What gets measured, gets improved.
These words, spoken by Peter Drucker, made me think of my Fitbit when I saw them on a poster in my office kitchen. I knew my Fitbit measured all sorts of things for me but did any of those things improve?
When I thought about it, not really.
Do I go to gym more often or take more steps every day?
Fitbit did not make any significant changes or improvements in my life at all. I was already going to gym regularly and I had all sorts of active outdoor activities before having a Fitbit. The calories I burned everyday did not go up since I bought it. Neither did the average number of steps I take every week.
Do I have one because I can have so much fun with all the badges I can earn for climbing floors or beating my friends by walking more?
Nope. I am not a very active person in social media anyways. I don’t use twitter or Instagram and I only have a Facebook account because some of my friends insist on using only Facebook to invite me to gatherings.
I have to admit though. Fitbit has done a great job in providing entertainment to its users by providing numerous challenges to complete and presenting various ways to share/compete with friends. I can see why a lot of people get addicted to Fitbit because of these features. It is just not why I have mine.
So, why do I have one and say I really need it? Here is why.
Before Fitbit, I was only guessing how active I was throughout a week. I don’t have to guess anymore with my Fitbit. It gives me the assurance that I am doing what I am supposed to do for staying healthy.
When I see calories I burn or steps I take every day go down, I know I am doing something wrong. It is almost like a smoke detector for me. It is not there to change anything; it is there to keep me on track.
If I see an increase in my resting heart rate, especially a couple days back – to – back, I know something is not right. Is it not getting enough sleep? Too much drinking? I guess that’s up to me to figure out. Without the Fitbit, though, I would never know.
If I am restless too often in my sleep, then, the Fitbit lets me know. I can then figure out why and fix it. I hate feeling sleepy way before I am supposed to, and Fitbit can let me know if I am sleeping well enough.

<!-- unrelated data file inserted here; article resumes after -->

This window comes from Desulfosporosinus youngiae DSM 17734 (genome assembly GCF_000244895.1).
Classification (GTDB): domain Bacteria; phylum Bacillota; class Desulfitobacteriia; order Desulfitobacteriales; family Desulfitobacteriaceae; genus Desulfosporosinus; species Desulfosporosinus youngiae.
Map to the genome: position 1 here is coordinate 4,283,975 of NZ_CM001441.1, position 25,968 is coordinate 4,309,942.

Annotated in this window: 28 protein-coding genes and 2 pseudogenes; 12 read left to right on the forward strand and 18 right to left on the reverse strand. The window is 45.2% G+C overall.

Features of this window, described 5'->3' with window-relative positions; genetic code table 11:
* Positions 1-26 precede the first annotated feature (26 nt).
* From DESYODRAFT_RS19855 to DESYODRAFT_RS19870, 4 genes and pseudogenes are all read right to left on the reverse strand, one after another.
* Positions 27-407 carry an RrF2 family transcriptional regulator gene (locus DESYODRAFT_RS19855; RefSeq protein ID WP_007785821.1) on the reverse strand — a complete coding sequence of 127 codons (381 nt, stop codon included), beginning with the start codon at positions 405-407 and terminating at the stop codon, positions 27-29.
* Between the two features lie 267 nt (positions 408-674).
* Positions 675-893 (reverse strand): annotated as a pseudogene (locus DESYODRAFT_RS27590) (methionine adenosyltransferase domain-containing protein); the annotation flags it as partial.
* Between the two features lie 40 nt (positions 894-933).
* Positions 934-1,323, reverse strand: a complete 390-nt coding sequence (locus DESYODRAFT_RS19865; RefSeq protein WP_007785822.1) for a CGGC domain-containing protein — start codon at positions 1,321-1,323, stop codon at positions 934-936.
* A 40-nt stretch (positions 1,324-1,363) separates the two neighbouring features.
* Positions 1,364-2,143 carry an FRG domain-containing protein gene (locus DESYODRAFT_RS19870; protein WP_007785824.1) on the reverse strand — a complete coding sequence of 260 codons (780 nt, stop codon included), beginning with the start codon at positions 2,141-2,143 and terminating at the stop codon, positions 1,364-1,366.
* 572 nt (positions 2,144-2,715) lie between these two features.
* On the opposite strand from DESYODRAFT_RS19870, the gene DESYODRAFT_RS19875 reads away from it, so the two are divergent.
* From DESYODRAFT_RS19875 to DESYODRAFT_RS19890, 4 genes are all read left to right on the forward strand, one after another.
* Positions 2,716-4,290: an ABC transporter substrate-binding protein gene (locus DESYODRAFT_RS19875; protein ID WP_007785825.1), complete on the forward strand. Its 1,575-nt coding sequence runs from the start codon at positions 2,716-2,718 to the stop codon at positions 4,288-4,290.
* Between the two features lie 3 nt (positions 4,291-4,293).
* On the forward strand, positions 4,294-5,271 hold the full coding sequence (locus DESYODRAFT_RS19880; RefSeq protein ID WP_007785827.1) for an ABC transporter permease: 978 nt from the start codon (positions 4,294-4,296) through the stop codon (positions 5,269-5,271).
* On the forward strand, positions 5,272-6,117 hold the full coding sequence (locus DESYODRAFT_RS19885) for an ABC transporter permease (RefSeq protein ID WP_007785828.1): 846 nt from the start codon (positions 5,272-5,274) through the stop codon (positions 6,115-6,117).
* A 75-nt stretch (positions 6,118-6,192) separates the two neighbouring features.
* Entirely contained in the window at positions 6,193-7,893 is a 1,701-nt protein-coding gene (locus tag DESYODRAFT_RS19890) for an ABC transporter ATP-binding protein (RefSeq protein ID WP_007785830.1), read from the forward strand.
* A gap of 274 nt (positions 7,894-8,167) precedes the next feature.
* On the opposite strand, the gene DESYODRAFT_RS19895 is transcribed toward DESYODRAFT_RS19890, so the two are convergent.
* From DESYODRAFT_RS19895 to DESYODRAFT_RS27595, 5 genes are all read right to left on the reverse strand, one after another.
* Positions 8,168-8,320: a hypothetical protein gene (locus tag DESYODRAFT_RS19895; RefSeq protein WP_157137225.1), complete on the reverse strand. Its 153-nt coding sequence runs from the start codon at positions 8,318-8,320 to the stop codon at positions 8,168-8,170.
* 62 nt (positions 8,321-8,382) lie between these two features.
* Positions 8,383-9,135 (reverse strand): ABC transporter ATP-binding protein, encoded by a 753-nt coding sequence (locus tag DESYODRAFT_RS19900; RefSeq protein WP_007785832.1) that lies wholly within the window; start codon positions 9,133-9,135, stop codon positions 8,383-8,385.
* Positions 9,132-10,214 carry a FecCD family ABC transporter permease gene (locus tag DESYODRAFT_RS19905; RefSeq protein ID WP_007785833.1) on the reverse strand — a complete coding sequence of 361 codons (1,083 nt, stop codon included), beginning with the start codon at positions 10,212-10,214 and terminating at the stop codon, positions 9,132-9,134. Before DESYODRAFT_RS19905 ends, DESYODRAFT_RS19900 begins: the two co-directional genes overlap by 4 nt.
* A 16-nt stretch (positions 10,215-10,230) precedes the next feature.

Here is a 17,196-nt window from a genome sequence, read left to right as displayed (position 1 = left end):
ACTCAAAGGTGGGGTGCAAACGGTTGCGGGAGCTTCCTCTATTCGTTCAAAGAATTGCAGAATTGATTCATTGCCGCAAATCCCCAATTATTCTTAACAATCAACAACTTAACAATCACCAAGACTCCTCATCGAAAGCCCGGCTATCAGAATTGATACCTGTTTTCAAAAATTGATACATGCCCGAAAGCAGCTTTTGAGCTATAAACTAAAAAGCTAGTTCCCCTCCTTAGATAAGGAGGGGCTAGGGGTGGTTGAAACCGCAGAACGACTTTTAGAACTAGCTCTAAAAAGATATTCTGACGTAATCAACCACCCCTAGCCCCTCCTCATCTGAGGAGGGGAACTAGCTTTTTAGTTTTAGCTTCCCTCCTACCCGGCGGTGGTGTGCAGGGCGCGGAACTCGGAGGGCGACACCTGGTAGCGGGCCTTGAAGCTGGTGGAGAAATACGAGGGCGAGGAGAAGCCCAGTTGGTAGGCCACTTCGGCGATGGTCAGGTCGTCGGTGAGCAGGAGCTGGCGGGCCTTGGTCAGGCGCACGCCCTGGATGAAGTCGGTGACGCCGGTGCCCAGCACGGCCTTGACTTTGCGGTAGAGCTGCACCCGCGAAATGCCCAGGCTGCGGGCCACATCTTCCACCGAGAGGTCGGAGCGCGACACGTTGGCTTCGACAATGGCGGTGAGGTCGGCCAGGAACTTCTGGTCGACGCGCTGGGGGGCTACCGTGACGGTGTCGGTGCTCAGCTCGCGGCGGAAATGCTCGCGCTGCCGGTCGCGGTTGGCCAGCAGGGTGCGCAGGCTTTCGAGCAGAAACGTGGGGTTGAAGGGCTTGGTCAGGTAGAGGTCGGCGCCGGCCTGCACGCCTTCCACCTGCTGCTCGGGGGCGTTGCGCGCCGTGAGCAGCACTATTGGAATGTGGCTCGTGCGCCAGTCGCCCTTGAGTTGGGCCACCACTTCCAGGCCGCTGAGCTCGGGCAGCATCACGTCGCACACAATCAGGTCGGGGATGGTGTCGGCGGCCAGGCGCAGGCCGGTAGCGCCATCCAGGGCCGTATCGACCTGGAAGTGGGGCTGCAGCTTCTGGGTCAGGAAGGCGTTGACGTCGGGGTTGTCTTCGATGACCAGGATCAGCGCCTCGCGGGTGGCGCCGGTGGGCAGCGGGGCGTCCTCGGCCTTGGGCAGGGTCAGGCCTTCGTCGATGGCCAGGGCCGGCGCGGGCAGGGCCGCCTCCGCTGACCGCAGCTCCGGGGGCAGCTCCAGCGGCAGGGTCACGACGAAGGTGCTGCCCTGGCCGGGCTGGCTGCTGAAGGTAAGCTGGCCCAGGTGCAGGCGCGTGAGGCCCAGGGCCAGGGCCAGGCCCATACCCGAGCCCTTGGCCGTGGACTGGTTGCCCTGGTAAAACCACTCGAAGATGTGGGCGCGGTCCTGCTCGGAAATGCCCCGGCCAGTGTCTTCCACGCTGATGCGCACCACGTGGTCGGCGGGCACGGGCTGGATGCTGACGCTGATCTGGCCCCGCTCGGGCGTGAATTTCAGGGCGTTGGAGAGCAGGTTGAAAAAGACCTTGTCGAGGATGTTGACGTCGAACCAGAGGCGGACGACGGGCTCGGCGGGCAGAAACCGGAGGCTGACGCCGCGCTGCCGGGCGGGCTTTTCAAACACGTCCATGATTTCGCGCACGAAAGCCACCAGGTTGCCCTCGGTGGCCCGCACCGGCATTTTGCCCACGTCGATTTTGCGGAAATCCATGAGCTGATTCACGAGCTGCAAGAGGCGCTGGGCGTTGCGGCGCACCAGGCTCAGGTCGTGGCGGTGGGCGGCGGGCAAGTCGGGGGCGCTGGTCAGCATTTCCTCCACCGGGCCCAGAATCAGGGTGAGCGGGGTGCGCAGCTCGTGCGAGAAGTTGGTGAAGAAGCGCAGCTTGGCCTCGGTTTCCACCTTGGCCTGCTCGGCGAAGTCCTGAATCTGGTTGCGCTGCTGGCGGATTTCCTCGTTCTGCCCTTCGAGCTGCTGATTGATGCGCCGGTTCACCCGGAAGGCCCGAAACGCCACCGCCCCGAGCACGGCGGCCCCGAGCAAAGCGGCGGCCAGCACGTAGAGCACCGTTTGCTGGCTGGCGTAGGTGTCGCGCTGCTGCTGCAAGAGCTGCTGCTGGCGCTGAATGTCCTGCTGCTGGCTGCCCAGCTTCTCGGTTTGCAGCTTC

Even if I overdo something usually seen as healthy, Fitbit lets me know so I can adjust myself. When I visited San Francisco for the first time in my life, I walked to everywhere to see more of the city. Seeing that I took 50,000+ steps on my first day made me think maybe walking to everywhere is not a good idea. I thought I might end up not being able to walk to anywhere the rest of the trip because of feet pain.
All these features about tracking and measuring really helps me stay on track. But they are not the only reason why I like my Fitbit so much. There are also a couple things I categorize as “nice-to-haves”. One of them is the silent vibrating alarm.
I am usually very scared of oversleeping and ending up late to wherever I am supposed to go. So, I set up 5 or 6 different alarms, each set up 10 minutes apart from each other and torture my girlfriend for an hour every morning till I finally get out of the bed.
I still set up 5 or 6 alarms with Fitbit, nothing has changed there, but the Fitbit vibrates silently on my wrist without torturing my girlfriend.
Another nice-to-have for me is the call notifications. I usually keep my phone in silent with vibration on but I never feel those vibrations while walking, and end up missing calls. Thanks to the Fitbit, I miss less of those phone calls as it vibrates on my wrist instead of my pocket whenever somebody calls me.
Overall, this is why having a Fitbit didn’t change much in my life but I still love and need it. I know Fitbit can do a lot more than what I explained here. My friends use it for things like following an actual food plan or tracking their exercises. I guess I have a unique way of using mine.